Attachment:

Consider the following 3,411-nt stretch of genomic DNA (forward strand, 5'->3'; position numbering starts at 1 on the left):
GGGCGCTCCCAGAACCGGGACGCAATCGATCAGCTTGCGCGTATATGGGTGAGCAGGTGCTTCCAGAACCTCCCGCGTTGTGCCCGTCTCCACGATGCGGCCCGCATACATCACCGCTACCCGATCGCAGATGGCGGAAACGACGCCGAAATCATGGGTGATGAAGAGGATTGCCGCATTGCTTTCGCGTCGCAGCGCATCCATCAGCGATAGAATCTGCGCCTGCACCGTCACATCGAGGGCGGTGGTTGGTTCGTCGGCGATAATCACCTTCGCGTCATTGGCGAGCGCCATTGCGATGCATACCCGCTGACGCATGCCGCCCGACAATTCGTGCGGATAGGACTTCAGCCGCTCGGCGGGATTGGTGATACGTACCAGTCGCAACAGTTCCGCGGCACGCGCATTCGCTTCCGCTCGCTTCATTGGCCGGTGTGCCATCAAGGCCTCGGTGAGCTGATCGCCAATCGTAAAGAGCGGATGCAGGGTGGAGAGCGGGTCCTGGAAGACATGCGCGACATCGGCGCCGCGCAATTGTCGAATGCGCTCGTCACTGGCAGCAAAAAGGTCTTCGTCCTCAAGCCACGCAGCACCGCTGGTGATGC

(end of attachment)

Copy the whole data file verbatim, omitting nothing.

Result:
Consider the following 3,411-nt stretch of genomic DNA (forward strand, 5'->3'; position numbering starts at 1 on the left):
GGGCGCTCCCAGAACCGGGACGCAATCGATCAGCTTGCGCGTATATGGGTGAGCAGGTGCTTCCAGAACCTCCCGCGTTGTGCCCGTCTCCACGATGCGGCCCGCATACATCACCGCTACCCGATCGCAGATGGCGGAAACGACGCCGAAATCATGGGTGATGAAGAGGATTGCCGCATTGCTTTCGCGTCGCAGCGCATCCATCAGCGATAGAATCTGCGCCTGCACCGTCACATCGAGGGCGGTGGTTGGTTCGTCGGCGATAATCACCTTCGCGTCATTGGCGAGCGCCATTGCGATGCATACCCGCTGACGCATGCCGCCCGACAATTCGTGCGGATAGGACTTCAGCCGCTCGGCGGGATTGGTGATACGTACCAGTCGCAACAGTTCCGCGGCACGCGCATTCGCTTCCGCTCGCTTCATTGGCCGGTGTGCCATCAAGGCCTCGGTGAGCTGATCGCCAATCGTAAAGAGCGGATGCAGGGTGGAGAGCGGGTCCTGGAAGACATGCGCGACATCGGCGCCGCGCAATTGTCGAATGCGCTCGTCACTGGCAGCAAAAAGGTCTTCGTCCTCAAGCCACGCAGCACCGCTGGTGATGC